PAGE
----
Climate change (a.k.a. global warming) is one of the key issues on the federal campaign trail — and three of the major parties are posturing to frame it as the 2019 ballot box question. For four years the Liberals have attempted to sensitize Canadians to “paying for pollution” with a carbon tax that will reportedly reduce carbon emissions. Recently Green Leader Elizabeth May captured the attention of a segment of Canadians with her claim that the country must act immediately lest the world be lost in an inferno.
Can any discussion about immigration and refugees take place in Canada today without the person who raises the topic being labelled a racist, bigoted, white-privileged, or anti-immigrant? There is a recent Ipsos poll revealing that one in seven Canadians consider immigration concerns as one of the key issues when determining their vote on Oct. 21. Yet, our public discourse, prone to political correctness as it is, has muted Party Leaders on the election trail to debating the facts of Canada’s immigration and refugee policies.
In that Ipsos poll, of those saying immigration is a top concern, there were two specific issues cited: one in two (49 percent) Canadians thought Canada accepts too many newcomers, and one in three Canadians (31 percent) worry about the increase in asylum seekers crossing the border.
American publication Time Magazine first broke the story with a shocking photo of Justin Trudeau in blackface wearing a turban, with one of his hands placed across a woman’s chest. This photo was published in a 2000-01 yearbook of the West Point Grey Academy, a private school in Vancouver, taken at an “Arabian Nights” themed gala. It was obtained by the American magazine from a Vancouver businessman who thought it should be made public.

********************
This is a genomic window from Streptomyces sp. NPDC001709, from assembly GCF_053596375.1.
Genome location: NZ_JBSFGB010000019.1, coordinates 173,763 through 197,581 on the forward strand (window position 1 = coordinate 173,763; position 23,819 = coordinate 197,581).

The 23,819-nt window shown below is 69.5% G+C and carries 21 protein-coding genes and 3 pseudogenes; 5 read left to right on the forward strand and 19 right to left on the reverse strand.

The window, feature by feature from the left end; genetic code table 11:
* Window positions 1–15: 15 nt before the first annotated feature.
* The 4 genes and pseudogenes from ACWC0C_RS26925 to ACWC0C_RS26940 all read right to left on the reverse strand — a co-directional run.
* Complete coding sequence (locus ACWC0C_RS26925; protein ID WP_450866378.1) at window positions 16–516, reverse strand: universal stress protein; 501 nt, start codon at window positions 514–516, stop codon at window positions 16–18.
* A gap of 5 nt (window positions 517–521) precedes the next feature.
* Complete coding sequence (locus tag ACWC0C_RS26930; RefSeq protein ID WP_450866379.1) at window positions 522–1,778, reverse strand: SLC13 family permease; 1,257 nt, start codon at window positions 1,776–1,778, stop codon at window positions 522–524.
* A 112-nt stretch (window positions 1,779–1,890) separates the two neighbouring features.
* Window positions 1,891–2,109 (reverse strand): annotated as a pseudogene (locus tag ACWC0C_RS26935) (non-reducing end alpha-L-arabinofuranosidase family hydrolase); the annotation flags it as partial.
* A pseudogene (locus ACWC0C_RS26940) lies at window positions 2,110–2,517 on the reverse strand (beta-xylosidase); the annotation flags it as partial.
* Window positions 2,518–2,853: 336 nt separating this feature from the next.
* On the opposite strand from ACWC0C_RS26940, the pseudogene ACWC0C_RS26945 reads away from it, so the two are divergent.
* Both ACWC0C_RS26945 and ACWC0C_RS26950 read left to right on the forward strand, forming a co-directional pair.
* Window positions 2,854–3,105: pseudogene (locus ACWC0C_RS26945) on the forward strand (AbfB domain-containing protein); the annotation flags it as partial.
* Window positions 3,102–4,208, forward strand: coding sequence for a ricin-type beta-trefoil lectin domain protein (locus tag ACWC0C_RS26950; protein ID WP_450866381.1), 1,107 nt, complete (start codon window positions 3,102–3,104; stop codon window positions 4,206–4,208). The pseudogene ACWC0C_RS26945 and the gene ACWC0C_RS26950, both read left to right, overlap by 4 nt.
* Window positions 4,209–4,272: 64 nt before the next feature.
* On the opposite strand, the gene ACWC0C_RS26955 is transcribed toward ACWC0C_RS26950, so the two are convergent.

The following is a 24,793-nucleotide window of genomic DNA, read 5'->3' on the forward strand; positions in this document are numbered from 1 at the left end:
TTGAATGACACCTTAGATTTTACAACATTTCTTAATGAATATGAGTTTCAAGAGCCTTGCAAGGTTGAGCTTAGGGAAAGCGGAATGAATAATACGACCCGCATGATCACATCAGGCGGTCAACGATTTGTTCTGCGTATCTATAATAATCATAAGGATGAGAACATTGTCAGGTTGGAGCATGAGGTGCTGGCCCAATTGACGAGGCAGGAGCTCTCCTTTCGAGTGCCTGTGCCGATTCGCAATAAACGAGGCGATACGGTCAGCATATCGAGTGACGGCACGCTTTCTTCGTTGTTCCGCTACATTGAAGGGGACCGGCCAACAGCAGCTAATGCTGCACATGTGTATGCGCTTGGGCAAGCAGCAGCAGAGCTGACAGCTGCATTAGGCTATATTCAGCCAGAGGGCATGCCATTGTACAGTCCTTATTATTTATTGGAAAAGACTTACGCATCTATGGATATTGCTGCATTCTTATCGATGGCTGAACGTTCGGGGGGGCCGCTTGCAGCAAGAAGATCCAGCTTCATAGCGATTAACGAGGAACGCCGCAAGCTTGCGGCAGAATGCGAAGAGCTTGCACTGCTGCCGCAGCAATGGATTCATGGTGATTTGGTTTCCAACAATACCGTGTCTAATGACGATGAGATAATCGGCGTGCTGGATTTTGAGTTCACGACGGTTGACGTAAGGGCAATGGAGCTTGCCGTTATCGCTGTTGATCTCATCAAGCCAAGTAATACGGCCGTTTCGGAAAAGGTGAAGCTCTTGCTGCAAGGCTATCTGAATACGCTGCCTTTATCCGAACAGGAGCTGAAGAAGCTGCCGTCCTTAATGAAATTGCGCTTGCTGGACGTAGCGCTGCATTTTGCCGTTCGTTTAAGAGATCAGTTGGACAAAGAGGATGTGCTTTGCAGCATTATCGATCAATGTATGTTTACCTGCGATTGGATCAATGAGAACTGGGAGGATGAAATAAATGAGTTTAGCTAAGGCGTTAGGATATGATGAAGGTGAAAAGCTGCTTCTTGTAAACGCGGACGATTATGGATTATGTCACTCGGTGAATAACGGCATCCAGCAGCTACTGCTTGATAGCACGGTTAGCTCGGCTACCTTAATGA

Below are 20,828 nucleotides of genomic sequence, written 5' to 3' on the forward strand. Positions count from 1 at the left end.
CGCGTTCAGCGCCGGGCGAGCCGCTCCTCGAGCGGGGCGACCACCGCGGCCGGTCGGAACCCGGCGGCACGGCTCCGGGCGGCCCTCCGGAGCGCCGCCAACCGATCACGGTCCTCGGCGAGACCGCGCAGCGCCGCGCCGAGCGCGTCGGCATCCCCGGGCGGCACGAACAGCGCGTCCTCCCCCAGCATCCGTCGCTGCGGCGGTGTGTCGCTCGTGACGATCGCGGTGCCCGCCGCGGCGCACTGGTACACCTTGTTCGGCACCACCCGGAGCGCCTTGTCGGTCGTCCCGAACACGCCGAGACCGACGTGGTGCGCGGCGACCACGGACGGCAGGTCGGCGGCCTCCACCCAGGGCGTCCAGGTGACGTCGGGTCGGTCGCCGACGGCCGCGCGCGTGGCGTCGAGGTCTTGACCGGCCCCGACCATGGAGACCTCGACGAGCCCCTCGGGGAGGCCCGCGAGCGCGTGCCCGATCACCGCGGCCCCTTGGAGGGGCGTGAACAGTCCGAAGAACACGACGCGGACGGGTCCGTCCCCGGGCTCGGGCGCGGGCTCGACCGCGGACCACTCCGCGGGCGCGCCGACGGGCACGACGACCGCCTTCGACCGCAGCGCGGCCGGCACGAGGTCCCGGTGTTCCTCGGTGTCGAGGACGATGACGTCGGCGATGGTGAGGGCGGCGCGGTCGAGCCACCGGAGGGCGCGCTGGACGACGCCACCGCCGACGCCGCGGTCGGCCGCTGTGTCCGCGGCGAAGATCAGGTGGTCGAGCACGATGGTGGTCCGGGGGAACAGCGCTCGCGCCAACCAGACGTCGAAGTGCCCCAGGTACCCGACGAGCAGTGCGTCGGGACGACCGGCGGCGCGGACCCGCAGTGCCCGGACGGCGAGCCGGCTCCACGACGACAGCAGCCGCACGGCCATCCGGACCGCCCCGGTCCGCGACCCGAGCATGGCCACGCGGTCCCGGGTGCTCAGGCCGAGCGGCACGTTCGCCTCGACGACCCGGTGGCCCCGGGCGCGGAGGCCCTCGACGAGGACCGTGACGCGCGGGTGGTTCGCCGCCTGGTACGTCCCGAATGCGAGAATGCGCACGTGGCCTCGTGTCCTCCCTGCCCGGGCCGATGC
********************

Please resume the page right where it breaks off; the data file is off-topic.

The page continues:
Later Wednesday evening, Globe and Mail reporter Robert Fife tweeted out another photo with Trudeau in blackface from his Jean Brebeuf high school year book. Then Thursday morning, Global News released a video of Justin Trudeau in blackface and his body darkened, jumping up and down with his tongue out. And, it now appears, other photos are being released…
The dark clouds of the SNC-Lavalin scandal rolled in once again, the day the Prime Minister officially called the federal election. Canadians were informed by Globe & Mail headlines that the government was thwarting the efforts of the police to investigate wrong doings of the Prime Minister’s Office. So, on the launch day of the campaign, Canadians were prompted to query the infallibility of Canada’s democratic institutions and the country’s rule of law. Are Justin Trudeau and his PMO insiders above the law?
On the eve of the call of the Canadian federal election, here is a snapshot of polling numbers and trends on voter intention, compiled on Labour Day from available public opinion data.
Liberals enjoy a lead based on support in Ontario and Quebec
Politicking through the summer barbecue season made the election race even tighter between the Trudeau Liberals and Scheer Conservatives. Most national polls show a dead heat between the two parties. The five-point lead the Conservatives held on Canada Day has evaporated. Popular support for the NDP has dipped and support for the other parties remained steady.
In 2015 the Liberals successful election campaign was energized with the images of Justin Trudeau. Indeed, many unknown Liberal candidates rode the Leaders’ popularity to victory and to their seat in Ottawa. But this is 2019 and today the image of Prime Minister Justin Trudeau prompts more grimaces and frowns than it does smiles.
A slew of national opinion polls report that the Canadian electorate is divided between the Liberal and Conservative parties. However, the same polling suggests there is a growing consensus of distrust in and dislike for Trudeau.